When we say words like ‘notorious criminals’ most of us imagine a mafia don, like the one portrayed by Indian movies or shows like Narcos. The reality behind these criminals is far worse and far more terrifying than what we perceive to be as seen on TV. Today we decided to talk about some of the most notorious criminals of our country that are not only involved in criminal activities like drug trafficking and arms dealing, but have also been responsible for the deaths of hundreds and thousands of innocent citizens. Our law enforcement agencies and soldiers have bravely fought these terrorist elements since the start of history, but with time newer faces keep appearing on the radar. This is a battle that continues irrespective of the economic, political, and social conditions of the country. That is what makes these criminals so very dangerous.
Dakait literally means dacoit. Almost attaining the status of a mythical figure, Rehman Dakait, was a famous gangster renowned for his role in Karachi’s Lyari gang war. His real name is Sardar Abdul Rahman Baloch, and he is the cousin of another similarly notorious personality Sardar Uzair Jan Baloch. Rehman Dakait had founded a proper socio-political front called People’s Aman Committee (PAC). It is said to be a militant wing associated with Pakistan People’s Party. PAC had a renowned rivalry with the Muttahida Qaumi Movement (MQM). Rehman Dakait was eventually killed in a police encounter in 2009. Uzair Baloch took over the gang after the death of Rehman Dakait.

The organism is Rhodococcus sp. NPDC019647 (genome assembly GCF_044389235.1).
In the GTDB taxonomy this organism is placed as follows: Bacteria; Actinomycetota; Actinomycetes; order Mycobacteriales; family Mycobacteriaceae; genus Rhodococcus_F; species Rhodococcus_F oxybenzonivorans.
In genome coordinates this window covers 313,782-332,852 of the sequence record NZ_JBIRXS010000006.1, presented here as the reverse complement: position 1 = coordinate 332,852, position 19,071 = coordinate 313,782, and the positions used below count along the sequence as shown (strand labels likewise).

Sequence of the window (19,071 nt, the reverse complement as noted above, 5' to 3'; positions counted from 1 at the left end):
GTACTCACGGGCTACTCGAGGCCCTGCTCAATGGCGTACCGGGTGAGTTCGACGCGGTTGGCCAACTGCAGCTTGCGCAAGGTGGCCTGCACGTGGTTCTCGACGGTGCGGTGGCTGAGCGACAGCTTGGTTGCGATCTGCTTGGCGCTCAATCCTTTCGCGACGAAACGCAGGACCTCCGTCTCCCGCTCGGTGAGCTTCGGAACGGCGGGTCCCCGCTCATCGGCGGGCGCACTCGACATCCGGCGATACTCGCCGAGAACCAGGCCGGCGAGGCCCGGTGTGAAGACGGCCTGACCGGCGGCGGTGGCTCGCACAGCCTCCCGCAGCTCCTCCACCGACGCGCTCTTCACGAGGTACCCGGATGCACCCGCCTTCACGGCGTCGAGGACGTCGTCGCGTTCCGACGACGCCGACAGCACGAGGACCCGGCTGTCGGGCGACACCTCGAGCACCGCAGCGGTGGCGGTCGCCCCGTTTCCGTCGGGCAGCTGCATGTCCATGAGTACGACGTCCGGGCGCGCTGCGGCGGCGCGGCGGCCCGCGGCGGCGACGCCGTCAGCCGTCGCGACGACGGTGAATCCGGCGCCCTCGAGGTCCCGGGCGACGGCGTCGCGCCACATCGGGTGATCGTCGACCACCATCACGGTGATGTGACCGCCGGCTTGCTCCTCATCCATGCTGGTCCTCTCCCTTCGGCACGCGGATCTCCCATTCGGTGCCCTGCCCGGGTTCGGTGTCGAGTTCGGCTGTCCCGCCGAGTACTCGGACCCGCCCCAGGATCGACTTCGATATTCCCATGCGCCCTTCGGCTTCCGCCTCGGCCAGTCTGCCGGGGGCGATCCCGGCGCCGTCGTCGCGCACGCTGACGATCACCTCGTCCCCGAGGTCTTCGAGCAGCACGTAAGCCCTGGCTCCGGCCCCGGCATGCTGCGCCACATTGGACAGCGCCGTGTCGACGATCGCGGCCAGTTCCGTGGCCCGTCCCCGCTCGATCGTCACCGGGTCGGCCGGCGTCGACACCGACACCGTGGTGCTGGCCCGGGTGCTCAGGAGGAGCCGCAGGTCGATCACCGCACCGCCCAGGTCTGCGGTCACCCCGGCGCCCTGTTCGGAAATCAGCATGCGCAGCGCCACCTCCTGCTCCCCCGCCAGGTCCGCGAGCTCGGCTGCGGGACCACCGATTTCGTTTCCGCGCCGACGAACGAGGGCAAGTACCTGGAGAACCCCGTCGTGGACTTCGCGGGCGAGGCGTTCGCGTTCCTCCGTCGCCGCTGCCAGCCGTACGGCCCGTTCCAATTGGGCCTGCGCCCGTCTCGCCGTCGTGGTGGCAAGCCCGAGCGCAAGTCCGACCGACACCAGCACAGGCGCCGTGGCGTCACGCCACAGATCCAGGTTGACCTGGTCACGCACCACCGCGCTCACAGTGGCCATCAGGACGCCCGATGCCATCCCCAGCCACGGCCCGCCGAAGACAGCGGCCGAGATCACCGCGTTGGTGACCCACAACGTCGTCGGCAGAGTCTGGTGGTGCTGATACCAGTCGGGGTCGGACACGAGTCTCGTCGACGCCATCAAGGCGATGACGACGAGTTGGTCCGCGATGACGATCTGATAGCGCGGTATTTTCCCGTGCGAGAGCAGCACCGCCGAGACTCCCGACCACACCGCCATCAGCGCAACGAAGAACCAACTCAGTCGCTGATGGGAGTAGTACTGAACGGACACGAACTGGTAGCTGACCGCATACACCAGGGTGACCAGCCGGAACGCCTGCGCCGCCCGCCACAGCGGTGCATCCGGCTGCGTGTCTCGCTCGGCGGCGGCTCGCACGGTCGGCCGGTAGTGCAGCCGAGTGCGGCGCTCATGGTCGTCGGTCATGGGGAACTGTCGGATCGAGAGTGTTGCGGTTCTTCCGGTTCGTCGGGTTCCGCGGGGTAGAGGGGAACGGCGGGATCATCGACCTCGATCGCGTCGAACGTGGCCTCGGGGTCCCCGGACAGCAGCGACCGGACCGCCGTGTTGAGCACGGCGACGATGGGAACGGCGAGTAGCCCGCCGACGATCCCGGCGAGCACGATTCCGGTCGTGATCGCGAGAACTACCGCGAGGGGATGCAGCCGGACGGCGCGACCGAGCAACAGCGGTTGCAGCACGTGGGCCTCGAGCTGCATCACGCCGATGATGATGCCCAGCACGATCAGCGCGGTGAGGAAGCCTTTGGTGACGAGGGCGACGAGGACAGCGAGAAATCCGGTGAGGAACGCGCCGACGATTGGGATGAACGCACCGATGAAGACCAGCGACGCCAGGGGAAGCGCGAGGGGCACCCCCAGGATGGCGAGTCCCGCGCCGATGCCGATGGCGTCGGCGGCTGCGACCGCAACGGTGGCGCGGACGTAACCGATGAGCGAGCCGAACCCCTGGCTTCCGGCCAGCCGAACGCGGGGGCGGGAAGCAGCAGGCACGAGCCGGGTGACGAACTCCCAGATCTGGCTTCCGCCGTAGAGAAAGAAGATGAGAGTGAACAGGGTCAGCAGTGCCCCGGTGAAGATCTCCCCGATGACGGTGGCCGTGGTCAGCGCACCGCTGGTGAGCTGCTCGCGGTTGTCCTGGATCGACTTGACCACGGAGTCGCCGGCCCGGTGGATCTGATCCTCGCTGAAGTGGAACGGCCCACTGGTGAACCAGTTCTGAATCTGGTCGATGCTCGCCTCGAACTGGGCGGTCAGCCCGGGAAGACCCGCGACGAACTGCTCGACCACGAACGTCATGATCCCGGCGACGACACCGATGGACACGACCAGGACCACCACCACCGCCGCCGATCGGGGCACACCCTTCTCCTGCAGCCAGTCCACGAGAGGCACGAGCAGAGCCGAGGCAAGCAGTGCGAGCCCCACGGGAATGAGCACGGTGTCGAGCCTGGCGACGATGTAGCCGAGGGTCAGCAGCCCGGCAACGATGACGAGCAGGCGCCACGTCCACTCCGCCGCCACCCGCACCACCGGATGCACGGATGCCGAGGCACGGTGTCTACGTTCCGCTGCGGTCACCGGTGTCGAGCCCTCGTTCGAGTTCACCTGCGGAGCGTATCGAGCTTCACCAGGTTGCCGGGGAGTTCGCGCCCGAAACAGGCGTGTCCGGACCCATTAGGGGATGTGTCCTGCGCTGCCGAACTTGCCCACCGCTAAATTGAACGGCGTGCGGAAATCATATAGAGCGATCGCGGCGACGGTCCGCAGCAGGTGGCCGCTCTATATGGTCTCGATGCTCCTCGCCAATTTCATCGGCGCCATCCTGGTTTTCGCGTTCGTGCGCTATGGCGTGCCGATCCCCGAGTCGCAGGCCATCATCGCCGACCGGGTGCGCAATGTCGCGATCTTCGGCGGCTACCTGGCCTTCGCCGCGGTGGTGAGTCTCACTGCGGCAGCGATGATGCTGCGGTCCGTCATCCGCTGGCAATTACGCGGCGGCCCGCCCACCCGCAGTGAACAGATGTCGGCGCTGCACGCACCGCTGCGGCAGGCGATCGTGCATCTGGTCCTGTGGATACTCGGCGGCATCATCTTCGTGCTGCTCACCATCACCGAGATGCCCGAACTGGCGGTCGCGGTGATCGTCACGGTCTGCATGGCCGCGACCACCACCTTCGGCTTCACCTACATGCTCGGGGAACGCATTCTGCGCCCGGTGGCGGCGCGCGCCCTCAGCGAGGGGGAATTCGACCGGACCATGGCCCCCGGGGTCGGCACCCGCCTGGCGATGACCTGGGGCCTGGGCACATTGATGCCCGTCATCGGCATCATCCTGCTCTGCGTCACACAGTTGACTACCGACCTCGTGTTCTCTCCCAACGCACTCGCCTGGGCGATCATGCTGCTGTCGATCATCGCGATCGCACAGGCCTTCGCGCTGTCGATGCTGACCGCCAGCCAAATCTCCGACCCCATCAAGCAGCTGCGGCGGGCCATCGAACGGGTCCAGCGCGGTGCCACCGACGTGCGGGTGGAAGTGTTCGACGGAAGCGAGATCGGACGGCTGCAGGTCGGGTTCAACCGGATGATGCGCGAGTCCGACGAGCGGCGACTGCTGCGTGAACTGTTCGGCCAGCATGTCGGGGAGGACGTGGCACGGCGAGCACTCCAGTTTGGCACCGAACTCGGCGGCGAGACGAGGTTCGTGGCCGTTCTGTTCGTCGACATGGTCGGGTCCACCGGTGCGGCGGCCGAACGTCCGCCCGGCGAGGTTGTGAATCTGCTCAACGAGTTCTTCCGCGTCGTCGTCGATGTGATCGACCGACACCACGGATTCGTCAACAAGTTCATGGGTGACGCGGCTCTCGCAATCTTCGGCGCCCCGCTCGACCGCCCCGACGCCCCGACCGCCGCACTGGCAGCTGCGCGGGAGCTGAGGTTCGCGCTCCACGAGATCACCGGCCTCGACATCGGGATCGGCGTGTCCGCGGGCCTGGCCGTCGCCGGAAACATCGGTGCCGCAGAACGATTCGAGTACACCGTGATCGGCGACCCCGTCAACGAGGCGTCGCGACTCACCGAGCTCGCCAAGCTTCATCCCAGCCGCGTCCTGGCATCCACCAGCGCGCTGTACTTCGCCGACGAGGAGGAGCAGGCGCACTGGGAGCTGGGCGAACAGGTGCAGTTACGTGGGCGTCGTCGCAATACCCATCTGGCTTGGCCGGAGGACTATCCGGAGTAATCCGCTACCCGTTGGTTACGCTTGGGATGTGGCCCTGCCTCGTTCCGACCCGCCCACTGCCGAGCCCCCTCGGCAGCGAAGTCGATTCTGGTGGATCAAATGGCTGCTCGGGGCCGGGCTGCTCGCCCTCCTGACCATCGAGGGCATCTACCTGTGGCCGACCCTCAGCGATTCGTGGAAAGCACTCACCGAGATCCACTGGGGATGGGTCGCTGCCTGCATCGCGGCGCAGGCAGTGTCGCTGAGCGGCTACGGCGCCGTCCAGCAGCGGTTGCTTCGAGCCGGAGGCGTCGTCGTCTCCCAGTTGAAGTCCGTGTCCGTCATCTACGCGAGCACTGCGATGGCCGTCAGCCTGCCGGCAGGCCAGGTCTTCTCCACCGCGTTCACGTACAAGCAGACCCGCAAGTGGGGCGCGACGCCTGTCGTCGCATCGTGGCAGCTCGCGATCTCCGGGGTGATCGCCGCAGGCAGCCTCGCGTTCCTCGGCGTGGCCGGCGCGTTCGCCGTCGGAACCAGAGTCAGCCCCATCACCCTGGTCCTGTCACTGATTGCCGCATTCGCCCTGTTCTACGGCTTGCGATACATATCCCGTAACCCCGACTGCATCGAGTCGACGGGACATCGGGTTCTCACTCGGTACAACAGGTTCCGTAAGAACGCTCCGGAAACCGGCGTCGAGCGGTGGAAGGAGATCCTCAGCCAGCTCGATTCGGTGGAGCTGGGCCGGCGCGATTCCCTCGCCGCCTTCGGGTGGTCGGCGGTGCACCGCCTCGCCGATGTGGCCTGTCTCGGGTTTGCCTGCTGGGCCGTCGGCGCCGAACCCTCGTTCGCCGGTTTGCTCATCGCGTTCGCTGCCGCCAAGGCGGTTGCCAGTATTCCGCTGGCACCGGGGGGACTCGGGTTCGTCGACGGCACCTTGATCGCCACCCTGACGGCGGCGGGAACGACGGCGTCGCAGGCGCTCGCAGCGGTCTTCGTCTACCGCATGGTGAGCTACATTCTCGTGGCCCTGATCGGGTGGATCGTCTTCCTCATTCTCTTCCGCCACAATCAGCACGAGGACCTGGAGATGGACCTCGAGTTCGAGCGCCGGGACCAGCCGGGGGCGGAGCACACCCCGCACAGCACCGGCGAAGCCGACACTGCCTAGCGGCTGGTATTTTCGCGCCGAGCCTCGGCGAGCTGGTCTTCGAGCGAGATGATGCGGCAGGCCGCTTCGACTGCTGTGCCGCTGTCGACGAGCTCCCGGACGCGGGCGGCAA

This one character from the Pakistani criminals’ history has had a dramatic news history as well. He has been reported dead multiple times, so when he was eventually actually killed, it took public some time to believe the news. The last false report had come from Iran in 2015, where some TV channels had even showed footage of a body claiming it to be Baba Ladla. Baba Ladla was born Noor Muhammad to a laborer father. In the 1980s Haji Lalu named gangster started getting renowned in Layari. He and Rehman Dakait formed a gang and recruited young men, among whom one was Noor Muhammad. Eventually be became Rehman Dakait’s right-hand man.